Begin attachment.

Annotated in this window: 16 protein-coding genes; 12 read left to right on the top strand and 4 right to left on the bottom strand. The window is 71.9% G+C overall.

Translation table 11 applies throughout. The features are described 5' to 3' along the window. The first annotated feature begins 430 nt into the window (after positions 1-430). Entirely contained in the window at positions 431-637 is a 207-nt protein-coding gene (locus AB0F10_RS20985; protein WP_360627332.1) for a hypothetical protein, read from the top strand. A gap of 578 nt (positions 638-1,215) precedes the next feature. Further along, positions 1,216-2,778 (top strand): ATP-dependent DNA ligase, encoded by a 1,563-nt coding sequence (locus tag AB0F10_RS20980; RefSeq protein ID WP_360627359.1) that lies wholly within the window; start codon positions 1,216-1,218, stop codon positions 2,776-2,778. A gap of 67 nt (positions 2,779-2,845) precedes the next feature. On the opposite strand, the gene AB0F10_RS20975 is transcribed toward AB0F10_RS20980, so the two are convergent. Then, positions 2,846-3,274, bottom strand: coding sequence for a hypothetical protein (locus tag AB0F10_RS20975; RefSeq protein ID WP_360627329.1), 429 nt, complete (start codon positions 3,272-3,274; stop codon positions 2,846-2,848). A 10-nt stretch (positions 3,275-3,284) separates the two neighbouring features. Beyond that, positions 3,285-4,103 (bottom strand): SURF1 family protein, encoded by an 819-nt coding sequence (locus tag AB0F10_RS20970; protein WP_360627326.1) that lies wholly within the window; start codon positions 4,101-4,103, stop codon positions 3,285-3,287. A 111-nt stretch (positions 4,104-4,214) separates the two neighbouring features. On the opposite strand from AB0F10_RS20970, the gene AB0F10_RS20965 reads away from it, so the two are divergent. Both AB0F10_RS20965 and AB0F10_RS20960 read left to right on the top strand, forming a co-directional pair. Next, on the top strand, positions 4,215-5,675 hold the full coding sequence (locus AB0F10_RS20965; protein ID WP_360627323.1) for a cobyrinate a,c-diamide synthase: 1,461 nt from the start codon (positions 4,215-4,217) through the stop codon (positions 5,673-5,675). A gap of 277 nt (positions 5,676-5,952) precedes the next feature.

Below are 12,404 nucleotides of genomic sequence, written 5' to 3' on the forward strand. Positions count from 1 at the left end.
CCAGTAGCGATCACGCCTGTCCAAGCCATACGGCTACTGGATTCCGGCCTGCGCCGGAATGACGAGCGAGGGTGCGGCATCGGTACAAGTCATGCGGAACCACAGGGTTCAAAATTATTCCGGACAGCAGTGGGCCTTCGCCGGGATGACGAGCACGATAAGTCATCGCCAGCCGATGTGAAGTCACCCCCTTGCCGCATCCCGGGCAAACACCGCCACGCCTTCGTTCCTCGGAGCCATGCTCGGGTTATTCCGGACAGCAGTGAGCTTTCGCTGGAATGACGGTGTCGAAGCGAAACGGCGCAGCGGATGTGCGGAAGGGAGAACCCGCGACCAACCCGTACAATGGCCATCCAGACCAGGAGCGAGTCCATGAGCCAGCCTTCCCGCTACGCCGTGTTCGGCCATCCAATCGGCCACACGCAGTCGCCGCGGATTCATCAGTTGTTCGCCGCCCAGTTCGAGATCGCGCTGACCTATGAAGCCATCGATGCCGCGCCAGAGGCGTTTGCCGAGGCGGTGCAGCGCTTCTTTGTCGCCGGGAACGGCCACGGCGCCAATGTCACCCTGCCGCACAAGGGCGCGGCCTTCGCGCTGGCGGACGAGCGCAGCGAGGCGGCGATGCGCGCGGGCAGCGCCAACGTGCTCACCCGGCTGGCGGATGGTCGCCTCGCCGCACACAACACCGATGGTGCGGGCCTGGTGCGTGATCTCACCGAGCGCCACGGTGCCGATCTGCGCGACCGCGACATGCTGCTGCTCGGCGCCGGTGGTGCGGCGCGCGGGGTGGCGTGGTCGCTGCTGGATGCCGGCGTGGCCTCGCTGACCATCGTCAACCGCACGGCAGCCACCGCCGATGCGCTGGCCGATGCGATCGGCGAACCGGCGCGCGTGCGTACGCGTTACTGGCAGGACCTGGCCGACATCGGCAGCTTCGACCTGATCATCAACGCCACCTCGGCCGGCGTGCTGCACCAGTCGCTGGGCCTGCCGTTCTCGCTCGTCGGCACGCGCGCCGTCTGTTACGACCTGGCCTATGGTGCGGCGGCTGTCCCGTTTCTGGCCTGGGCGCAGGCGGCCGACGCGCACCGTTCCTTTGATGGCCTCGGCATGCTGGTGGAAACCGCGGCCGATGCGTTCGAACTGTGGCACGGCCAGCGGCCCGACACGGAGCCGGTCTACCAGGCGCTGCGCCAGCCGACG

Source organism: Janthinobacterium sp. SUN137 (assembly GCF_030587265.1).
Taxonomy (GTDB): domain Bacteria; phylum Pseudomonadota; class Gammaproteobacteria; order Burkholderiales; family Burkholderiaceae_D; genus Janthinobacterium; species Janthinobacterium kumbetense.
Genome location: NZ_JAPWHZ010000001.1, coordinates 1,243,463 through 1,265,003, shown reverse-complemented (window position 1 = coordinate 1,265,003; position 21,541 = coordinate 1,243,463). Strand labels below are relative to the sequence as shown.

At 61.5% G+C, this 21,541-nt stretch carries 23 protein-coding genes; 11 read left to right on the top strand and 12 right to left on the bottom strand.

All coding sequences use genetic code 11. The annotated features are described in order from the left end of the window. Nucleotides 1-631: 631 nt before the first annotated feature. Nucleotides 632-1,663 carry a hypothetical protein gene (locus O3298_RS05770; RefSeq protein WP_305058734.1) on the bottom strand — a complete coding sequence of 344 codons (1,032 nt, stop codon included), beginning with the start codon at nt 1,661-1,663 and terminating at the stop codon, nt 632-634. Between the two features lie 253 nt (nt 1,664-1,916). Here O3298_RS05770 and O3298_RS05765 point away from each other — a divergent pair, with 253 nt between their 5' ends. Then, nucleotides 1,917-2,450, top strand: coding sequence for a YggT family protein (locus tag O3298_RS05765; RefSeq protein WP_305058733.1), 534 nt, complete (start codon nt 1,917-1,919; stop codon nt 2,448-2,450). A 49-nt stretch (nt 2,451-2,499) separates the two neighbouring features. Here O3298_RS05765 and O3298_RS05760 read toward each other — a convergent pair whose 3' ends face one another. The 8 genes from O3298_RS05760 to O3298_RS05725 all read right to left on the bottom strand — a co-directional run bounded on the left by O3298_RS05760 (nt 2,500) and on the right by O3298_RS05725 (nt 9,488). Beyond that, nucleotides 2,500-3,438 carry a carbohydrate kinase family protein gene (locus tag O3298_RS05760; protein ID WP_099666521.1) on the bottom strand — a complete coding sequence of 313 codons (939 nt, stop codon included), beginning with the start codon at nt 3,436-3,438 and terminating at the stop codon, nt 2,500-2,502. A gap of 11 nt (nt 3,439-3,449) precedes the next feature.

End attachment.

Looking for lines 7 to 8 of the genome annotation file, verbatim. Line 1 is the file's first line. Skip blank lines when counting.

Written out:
Genome location: NZ_JAPWHZ010000001.1, coordinates 1,243,463 through 1,265,003, shown reverse-complemented (window position 1 = coordinate 1,265,003; position 21,541 = coordinate 1,243,463). Strand labels below are relative to the sequence as shown.

At 61.5% G+C, this 21,541-nt stretch carries 23 protein-coding genes; 11 read left to right on the top strand and 12 right to left on the bottom strand.